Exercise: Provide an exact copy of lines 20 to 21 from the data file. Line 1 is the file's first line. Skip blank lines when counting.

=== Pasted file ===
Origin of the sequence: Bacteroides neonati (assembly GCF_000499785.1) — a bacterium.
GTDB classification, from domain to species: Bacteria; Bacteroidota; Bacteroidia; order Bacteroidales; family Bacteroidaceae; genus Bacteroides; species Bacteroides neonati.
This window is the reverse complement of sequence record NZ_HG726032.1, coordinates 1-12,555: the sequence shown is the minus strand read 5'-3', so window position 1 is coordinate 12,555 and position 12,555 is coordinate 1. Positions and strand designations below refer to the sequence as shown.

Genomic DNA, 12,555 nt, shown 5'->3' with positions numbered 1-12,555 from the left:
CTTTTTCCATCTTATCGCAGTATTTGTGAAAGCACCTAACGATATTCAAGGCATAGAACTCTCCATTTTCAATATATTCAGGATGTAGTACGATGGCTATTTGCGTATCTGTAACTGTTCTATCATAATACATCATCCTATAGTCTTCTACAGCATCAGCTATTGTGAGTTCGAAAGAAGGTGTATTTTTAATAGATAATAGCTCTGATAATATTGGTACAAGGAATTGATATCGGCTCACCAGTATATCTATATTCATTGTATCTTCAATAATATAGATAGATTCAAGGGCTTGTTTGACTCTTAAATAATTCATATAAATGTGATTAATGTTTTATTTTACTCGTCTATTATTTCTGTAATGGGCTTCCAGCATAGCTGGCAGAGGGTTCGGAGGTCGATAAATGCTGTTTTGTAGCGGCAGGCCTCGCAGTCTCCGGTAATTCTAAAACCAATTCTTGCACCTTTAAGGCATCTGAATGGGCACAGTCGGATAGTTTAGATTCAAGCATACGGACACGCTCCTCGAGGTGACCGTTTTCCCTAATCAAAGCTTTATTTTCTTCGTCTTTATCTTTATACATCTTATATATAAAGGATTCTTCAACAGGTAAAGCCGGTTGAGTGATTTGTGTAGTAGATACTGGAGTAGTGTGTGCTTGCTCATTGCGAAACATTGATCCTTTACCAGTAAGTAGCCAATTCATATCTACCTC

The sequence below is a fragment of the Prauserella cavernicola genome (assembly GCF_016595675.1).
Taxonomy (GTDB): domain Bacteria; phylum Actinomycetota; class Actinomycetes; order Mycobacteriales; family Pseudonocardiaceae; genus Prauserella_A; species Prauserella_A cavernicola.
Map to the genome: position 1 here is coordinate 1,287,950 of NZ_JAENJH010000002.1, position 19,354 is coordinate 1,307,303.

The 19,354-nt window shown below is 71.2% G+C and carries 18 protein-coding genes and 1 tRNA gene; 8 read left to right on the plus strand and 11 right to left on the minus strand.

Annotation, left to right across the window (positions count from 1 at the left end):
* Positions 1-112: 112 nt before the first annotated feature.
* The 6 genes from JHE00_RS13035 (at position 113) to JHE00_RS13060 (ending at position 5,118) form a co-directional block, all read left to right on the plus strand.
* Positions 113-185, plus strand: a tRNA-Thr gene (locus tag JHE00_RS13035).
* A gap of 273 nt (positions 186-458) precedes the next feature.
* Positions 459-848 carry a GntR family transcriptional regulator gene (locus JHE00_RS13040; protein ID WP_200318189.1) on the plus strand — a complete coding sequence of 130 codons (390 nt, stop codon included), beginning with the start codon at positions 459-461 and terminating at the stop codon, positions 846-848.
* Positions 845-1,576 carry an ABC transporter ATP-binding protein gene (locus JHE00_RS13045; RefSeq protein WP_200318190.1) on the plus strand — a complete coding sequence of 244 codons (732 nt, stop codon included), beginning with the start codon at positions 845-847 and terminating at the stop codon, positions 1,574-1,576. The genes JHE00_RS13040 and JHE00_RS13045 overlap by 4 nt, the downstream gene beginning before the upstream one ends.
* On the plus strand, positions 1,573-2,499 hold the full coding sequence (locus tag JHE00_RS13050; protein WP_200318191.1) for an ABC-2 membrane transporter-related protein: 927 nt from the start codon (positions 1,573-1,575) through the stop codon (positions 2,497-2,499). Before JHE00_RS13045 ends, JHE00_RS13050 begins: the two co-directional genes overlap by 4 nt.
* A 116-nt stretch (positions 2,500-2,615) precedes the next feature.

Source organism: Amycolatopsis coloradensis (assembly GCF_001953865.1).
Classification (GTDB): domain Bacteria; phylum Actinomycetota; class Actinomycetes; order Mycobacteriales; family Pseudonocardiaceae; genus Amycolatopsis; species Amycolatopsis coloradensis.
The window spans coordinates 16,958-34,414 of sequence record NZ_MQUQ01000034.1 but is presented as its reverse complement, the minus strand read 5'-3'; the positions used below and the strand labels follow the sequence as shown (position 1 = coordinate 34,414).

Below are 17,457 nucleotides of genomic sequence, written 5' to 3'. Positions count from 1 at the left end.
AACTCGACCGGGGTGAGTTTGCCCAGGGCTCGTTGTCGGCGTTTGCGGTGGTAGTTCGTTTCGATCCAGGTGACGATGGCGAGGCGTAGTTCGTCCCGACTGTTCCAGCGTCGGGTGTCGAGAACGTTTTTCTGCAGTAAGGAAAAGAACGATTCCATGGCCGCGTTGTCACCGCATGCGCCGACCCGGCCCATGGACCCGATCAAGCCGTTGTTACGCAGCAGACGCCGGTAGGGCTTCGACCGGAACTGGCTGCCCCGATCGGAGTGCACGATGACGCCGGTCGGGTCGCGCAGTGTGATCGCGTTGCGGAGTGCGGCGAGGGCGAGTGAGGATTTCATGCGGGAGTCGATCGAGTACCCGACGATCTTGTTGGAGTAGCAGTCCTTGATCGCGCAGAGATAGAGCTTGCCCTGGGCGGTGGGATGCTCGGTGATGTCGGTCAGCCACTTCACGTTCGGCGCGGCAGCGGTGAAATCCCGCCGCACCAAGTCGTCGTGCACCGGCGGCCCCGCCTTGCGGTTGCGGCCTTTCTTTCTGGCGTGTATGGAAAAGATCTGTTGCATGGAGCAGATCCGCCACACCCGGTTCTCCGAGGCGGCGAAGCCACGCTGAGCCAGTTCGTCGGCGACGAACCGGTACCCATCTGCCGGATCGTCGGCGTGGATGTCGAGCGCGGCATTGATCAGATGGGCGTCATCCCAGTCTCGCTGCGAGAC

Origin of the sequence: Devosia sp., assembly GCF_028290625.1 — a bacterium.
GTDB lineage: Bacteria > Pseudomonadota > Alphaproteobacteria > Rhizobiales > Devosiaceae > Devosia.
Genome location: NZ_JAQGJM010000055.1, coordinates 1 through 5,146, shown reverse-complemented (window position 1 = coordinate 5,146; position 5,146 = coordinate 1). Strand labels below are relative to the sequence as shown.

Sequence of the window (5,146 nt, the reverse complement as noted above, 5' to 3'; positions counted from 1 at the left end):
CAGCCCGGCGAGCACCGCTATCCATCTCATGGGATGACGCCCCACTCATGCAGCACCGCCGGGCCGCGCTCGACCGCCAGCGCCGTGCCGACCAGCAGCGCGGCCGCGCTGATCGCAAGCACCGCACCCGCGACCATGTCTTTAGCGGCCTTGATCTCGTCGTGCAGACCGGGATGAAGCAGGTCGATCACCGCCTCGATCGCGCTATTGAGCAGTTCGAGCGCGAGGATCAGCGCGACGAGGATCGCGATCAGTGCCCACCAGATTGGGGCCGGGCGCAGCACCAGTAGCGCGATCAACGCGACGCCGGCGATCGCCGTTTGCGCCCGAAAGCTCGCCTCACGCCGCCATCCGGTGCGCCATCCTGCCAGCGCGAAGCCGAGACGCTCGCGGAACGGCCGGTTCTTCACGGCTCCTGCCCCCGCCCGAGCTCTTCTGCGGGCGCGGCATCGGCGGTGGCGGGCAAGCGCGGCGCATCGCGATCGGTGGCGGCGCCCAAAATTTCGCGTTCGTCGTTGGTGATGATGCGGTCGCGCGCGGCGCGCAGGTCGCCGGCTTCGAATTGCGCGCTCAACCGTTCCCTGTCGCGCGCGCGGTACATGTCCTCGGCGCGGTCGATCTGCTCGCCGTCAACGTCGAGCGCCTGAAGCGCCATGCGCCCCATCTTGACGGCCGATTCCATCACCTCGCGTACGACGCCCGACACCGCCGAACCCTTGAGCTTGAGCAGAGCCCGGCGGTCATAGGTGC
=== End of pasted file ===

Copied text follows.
Classification (GTDB): domain Bacteria; phylum Actinomycetota; class Actinomycetes; order Mycobacteriales; family Pseudonocardiaceae; genus Amycolatopsis; species Amycolatopsis coloradensis.
The window spans coordinates 16,958-34,414 of sequence record NZ_MQUQ01000034.1 but is presented as its reverse complement, the minus strand read 5'-3'; the positions used below and the strand labels follow the sequence as shown (position 1 = coordinate 34,414).